So to sum it up: It is required to have Min Block in the tanks when starting the engines. It is not required to have anything on top on board, although it is usually prudent. And it is required to have the Final Reserve in the tanks after landing. Nothing more.
Now, when is it required to notify ATC of a low fuel state? The first call will be made when it is to be anticipated that the present clearance will allow one to land with more than Final Reserve on board but any delay will cause the fuel state on landing to be less - this is NOT an emergency call but just a heads up containing the words "Minimum Fuel". An emergency needs to be declared when the calculated fuel on board after landing at the nearest adequate aerodrome is below Final Reserve.
Let us now look at the flight in question. It has obviously started the engines and taxied to the departure runway (using the Taxi Fuel), then flew to Heraklion and made one approach (using the Trip Fuel). The subsequent go-around will then be covered by whatever is left of the Contingency Fuel and the Alternate Fuel. And now a decision had to be made: stay at Heraklion for a landing or proceed to an alternate (typically Chania). If a landing at Heraklion is not considered doubtful for whatever reason, there is no reason to burn up more fuel to get to the Alternate (remembering one just needs Final Reserve after landing!), so one might well choose to stay. But then the presumed second go-around will eat up more of the Alternate Fuel - so it is indeed prudent and reasonable to at least declare Minimum Fuel (the difference to an emergency we have just seen!) to get priority for landing.
So - from what has been written, there is no reason to believe that there was something illegal about this flight. As BOAC has said, it all worked as designed and the aircraft got on the ground safely.
Last edited by Tu.114; 16th Dec 2012 at 20:00.
Reason: Name added for the final 30 minutes worth of fuel
Tu114, Someone should have sent the equivalent of your post to the Spanish Press after the Valencia debacle, but given that they acted as politically motivated puppets & ignored the much more serious Lan Chile situation, I doubt it would silenced the strident calls for investigation from their paymasters.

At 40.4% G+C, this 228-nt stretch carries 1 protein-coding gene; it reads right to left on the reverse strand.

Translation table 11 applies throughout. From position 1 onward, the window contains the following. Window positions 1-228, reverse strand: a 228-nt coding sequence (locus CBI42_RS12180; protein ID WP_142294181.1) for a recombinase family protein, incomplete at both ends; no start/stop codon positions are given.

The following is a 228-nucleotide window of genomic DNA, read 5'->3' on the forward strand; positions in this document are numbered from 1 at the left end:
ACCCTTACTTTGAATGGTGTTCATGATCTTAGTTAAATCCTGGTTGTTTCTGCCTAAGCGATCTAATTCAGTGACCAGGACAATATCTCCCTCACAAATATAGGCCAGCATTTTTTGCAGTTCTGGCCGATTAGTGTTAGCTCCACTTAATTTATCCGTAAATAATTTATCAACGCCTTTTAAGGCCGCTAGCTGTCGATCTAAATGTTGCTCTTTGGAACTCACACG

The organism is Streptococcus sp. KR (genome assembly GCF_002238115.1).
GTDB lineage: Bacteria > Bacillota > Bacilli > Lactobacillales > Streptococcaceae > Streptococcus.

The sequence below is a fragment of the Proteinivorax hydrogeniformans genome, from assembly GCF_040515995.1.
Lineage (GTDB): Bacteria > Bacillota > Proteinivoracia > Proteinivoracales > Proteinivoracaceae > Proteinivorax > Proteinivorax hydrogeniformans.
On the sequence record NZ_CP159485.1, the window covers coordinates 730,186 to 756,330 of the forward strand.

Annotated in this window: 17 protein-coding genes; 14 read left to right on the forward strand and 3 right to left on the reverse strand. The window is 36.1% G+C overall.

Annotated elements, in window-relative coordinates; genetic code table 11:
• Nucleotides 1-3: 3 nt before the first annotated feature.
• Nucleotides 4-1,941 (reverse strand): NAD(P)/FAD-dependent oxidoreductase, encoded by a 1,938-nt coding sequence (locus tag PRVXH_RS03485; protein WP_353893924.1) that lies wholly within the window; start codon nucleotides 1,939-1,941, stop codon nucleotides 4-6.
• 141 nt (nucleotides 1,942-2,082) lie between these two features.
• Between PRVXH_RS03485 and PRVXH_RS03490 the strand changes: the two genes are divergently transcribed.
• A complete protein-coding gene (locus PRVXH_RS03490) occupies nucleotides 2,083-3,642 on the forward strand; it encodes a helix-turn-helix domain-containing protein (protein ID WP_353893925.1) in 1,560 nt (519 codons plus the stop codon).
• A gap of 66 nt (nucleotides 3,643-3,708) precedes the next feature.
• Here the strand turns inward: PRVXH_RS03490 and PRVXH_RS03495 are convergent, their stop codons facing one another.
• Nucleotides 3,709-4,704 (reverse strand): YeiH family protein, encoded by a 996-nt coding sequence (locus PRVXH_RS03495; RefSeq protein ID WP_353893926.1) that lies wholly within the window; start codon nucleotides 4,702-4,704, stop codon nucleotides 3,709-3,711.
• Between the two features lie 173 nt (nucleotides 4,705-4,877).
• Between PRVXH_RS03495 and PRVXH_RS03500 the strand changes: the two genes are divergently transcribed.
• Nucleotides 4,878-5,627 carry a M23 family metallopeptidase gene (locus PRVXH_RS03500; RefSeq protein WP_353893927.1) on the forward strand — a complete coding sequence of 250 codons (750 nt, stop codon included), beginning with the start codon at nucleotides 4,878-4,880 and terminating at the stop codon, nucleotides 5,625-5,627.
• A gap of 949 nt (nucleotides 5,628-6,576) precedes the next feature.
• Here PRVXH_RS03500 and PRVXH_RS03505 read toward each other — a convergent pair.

Tu.144: there is no reason to believe that there was something illegal about this flight
No at all, luckily EASA stands for "European Aviation SAFETY Agency".
Though, I am surprised to notice so many low fuel situations with European carriers. Despite all their [JAA/EASA] additional, would be painstaking, regulatory (and questionable) requirements, thorough ATPL written tests, mandatory English proficiency tests, etc., etc. Maybe they lack some simple common sense.
judging from Your location, You seem to be based in Argentina. Allow me one honest question, for I do not know how things are done in Your part of the world: is there any area of jurisdiction that would have required the flight in question to carry more fuel, had it taken place within it? I cannot help but noticing as well that on a day when several of the low fuel cases You allude to occured, there was also a non-European aircraft among those affected.
What would be interesting to know was what was the weather forecast for Heraklion as that would determine whether the Captain loaded a sensible fuel load.
I well remember a trip to Heraklion years ago where the forecast was for very strong crosswinds winds so I loaded more fuel than usual which I needed as after two go arounds on R/W 27 I diverted to Chania. Cannot remember what fuel I arrived with but remember waiting hours for pax to be coached to Chania and then running out of hours halfway back to UK where another crew had already been positioned on another flight. All of this in the middle of the night of course.
It is landing fuel that matters, not shut down, although the tech log will probably be used by 'management' (gawd bless 'em) and certainly was by engineering in BA. So, if they landed with 1200, the MAYDAY was 'prudent' but as someone said earlier - "Nothing to see, move along please"'.